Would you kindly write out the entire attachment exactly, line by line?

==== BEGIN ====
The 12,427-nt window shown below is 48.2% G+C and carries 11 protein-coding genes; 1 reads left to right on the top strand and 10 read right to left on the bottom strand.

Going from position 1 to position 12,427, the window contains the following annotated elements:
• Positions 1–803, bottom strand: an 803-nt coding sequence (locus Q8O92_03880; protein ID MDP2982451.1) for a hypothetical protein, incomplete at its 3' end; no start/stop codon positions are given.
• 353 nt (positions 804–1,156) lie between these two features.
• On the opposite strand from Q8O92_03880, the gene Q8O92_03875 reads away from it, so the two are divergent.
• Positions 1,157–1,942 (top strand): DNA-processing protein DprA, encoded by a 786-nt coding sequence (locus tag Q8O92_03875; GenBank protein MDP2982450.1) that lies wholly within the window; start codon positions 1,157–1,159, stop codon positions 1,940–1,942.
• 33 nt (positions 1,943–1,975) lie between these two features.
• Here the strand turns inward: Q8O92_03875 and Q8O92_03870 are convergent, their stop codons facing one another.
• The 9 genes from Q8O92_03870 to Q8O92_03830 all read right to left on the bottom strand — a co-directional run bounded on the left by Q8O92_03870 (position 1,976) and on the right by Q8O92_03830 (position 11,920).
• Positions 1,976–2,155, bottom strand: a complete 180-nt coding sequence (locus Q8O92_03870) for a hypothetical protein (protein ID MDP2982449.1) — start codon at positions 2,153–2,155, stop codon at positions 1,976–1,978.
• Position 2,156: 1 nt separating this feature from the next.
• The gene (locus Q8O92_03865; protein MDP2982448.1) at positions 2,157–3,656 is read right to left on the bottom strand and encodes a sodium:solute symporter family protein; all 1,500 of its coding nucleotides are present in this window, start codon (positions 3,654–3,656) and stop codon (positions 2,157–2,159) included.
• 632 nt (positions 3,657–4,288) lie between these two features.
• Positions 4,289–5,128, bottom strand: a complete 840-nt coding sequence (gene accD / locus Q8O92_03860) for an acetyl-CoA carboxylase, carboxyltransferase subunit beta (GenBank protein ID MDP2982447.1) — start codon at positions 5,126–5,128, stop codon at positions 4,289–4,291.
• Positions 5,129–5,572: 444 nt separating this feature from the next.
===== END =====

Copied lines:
The 12,427-nt window shown below is 48.2% G+C and carries 11 protein-coding genes; 1 reads left to right on the top strand and 10 read right to left on the bottom strand.

Going from position 1 to position 12,427, the window contains the following annotated elements:
• Positions 1–803, bottom strand: an 803-nt coding sequence (locus Q8O92_03880; protein ID MDP2982451.1) for a hypothetical protein, incomplete at its 3' end; no start/stop codon positions are given.
• 353 nt (positions 804–1,156) lie between these two features.
• On the opposite strand from Q8O92_03880, the gene Q8O92_03875 reads away from it, so the two are divergent.
• Positions 1,157–1,942 (top strand): DNA-processing protein DprA, encoded by a 786-nt coding sequence (locus tag Q8O92_03875; GenBank protein MDP2982450.1) that lies wholly within the window; start codon positions 1,157–1,159, stop codon positions 1,940–1,942.
• 33 nt (positions 1,943–1,975) lie between these two features.
• Here the strand turns inward: Q8O92_03875 and Q8O92_03870 are convergent, their stop codons facing one another.
• The 9 genes from Q8O92_03870 to Q8O92_03830 all read right to left on the bottom strand — a co-directional run bounded on the left by Q8O92_03870 (position 1,976) and on the right by Q8O92_03830 (position 11,920).
• Positions 1,976–2,155, bottom strand: a complete 180-nt coding sequence (locus Q8O92_03870) for a hypothetical protein (protein ID MDP2982449.1) — start codon at positions 2,153–2,155, stop codon at positions 1,976–1,978.
• Position 2,156: 1 nt separating this feature from the next.
• The gene (locus Q8O92_03865; protein MDP2982448.1) at positions 2,157–3,656 is read right to left on the bottom strand and encodes a sodium:solute symporter family protein; all 1,500 of its coding nucleotides are present in this window, start codon (positions 3,654–3,656) and stop codon (positions 2,157–2,159) included.
• 632 nt (positions 3,657–4,288) lie between these two features.
• Positions 4,289–5,128, bottom strand: a complete 840-nt coding sequence (gene accD / locus Q8O92_03860) for an acetyl-CoA carboxylase, carboxyltransferase subunit beta (GenBank protein ID MDP2982447.1) — start codon at positions 5,126–5,128, stop codon at positions 4,289–4,291.
• Positions 5,129–5,572: 444 nt separating this feature from the next.